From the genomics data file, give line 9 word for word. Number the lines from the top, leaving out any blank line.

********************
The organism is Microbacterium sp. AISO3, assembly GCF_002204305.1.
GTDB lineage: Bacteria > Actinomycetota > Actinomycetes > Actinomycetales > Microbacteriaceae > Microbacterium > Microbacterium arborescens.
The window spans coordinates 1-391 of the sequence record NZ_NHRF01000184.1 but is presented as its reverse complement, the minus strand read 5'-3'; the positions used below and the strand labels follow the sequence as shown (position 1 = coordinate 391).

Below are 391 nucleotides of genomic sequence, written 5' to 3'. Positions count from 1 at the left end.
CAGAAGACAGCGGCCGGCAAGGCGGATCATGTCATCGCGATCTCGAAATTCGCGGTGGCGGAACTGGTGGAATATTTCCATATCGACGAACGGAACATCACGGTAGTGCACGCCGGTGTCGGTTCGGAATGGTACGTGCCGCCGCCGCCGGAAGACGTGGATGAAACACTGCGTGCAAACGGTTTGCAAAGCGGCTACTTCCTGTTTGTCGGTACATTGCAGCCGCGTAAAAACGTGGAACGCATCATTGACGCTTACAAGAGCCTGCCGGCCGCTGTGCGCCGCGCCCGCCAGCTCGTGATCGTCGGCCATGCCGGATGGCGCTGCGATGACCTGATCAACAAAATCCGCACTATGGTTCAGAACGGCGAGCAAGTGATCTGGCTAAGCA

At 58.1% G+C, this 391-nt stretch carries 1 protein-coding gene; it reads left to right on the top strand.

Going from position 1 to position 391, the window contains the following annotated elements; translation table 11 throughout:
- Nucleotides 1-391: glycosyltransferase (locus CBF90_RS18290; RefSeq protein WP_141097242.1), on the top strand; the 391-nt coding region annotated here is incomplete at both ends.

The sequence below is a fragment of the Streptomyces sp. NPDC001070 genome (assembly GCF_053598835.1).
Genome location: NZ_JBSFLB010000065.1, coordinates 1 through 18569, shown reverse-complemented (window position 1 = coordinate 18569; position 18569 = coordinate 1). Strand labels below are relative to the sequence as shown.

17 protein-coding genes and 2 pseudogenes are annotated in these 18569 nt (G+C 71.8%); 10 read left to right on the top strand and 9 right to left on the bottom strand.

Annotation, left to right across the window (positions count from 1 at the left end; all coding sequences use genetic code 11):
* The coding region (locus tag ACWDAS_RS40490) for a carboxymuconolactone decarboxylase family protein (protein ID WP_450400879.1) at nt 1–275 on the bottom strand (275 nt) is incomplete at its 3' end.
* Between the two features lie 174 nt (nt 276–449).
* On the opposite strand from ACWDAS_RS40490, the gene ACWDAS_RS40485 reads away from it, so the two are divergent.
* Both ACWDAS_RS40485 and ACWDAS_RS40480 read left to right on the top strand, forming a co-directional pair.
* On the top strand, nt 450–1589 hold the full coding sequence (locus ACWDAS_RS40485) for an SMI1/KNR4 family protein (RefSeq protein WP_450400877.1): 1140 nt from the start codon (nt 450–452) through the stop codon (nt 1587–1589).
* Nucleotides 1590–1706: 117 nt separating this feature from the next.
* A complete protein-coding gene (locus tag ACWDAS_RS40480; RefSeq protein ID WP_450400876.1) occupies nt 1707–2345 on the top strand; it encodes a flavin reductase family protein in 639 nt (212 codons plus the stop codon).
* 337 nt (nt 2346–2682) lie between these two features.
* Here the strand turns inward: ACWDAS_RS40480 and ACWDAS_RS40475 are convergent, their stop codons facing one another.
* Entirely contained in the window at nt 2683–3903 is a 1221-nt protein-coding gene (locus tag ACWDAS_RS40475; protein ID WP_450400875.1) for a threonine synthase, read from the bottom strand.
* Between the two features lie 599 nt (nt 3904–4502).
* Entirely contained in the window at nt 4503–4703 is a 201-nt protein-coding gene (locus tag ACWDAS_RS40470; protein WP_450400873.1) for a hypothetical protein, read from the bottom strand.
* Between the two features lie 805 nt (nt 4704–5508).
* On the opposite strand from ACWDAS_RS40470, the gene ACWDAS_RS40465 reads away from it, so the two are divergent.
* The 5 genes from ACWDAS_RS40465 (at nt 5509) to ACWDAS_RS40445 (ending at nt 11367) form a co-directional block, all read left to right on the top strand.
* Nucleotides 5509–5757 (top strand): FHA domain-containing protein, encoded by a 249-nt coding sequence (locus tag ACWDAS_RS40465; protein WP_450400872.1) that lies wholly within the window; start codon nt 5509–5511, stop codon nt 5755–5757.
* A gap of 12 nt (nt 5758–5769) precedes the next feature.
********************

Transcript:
The sequence below is a fragment of the Streptomyces sp. NPDC001070 genome (assembly GCF_053598835.1).